Lets get one thing out of the way right up front - I feel that sending photos via email is the last option people should use. If you're an incredibly private person or you don't have any clue on managing your identity on the web, then email may be your best bet. If you're reading this, then I'm assuming you have a little more confidence navigating the web and using web based applications.
I can split this topic into two for different types of photographers: one for photography of friends and family and associated events and gatherings; the second is for the photographer who wants to share their work with a broader community who share similar interests, e.g. wildlife, travel, art, sports, etc.
The impetus to this post is tackling the problem of sharing photos with friends and family, so lets start with that type of photography. And I'm assuming that most people reading this, put themselves into that category.
This is by far the most popular way people share photos today. I do share quite a lot via Facebook but don't want to saturate my friends' newsfeeds with numerous photos that don't interest them. I also have a challenge of organizing the photos - do I create specific albums, post to one large album or just post to my feed ? Some people understand exactly how groups of photos (and how many) are shared in Facebook feeds, but I don't. In addition, I'm not a big fan of how Facebook displays photos (see comparison's below), and somewhat nervous about ownership and copyright protection.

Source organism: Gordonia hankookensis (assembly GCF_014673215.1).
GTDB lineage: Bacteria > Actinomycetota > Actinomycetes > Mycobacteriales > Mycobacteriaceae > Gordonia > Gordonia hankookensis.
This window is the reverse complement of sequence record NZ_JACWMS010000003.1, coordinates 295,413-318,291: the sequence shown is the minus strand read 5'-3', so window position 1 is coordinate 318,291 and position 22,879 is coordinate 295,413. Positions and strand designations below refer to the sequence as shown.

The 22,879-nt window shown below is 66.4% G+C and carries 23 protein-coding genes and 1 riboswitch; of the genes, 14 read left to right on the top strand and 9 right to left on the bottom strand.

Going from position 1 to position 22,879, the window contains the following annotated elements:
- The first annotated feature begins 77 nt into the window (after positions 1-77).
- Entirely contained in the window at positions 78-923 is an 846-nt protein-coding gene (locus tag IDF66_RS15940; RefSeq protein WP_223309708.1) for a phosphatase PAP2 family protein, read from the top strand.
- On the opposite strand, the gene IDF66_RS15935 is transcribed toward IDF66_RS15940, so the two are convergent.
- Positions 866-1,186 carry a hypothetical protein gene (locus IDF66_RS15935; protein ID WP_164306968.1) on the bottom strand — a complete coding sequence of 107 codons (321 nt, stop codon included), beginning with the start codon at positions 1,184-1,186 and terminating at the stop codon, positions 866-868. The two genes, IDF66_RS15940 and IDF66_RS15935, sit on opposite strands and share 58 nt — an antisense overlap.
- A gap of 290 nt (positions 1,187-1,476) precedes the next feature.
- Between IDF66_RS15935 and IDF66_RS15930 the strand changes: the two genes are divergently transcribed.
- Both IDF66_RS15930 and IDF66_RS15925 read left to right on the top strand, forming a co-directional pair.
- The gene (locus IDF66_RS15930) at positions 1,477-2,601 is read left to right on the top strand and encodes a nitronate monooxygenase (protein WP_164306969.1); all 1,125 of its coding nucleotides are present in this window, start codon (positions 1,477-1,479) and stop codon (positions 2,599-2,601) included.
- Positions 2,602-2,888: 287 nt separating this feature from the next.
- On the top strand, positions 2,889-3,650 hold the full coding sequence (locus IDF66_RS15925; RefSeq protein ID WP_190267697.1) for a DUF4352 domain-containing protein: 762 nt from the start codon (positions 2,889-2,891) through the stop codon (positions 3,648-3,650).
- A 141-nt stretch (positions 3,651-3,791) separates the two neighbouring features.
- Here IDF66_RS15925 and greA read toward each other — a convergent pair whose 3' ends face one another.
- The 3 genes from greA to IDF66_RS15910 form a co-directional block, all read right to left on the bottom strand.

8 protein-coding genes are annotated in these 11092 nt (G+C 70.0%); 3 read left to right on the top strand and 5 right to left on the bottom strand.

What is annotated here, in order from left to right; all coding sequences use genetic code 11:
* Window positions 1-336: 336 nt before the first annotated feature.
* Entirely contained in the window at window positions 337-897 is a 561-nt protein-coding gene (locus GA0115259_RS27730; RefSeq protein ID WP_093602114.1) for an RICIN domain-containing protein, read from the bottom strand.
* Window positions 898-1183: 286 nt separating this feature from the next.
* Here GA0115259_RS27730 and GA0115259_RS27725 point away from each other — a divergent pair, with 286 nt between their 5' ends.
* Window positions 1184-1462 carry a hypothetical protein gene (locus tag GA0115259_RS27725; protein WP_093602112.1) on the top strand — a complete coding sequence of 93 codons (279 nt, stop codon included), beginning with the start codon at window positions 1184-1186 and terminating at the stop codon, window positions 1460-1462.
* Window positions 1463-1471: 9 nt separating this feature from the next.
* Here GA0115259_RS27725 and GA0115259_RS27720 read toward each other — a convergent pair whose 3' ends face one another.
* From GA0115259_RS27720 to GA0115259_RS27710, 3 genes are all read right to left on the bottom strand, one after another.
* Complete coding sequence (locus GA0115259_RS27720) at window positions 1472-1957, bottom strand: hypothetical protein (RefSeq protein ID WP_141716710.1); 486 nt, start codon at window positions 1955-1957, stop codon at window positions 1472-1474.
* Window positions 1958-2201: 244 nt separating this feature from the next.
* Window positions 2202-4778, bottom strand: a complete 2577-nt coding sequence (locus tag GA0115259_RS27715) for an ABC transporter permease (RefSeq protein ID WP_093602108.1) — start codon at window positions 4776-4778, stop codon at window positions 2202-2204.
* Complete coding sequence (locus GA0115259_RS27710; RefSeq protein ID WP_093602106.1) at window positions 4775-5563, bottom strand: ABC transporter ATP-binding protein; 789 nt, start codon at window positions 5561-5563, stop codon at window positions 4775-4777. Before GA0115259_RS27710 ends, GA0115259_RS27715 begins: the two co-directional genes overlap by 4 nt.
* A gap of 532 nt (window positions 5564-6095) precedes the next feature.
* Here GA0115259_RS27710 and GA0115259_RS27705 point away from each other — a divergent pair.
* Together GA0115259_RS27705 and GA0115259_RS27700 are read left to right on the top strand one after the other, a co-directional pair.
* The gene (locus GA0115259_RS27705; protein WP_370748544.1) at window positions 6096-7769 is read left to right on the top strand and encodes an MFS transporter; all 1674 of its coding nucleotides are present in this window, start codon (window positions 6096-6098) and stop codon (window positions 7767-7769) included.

- High quality
- Attractive album displays
- Dedicated to photography, i.e. I don't mind sharing a larger number of photos
- Sharing is easy
Reflecting more about this in the light of day and after my wife begins to structure her argument, there's a few additional comments and clarifications I'd like to make.
The post was intended to address the challenge of sharing albums or collections of photos, not just a few special photos or casual shots that really don't belong in an album (e.g. how does this shirt look?). In these cases, email (or even texting/SMS) may be a viable option. I actually had a moment just today when I thought of emailing a photo to myself (getting an edited photo to Instagram), but opted for DropBox.
Which brings me to DropBox which I didn't mention last night. DropBox definitely is a wonderful application for sharing any types of files with your friends and family. And some people do use it to share photos. I had thought it simply manages photo files, but I just had a quick look, it appears it now does some photo organization for you and displays the photos in your DropBox folders in a much nicer way than before.
With respect to my comment re: Apple TV, I should note that it has an app for Flickr, but not for Google Photos (for obvious competitive reasons). iCloud Photos are available for viewing on Apple TV, but that's a whole other story for a later time (haven't figured out how to publish photos from Lightroom to iCloud Photos).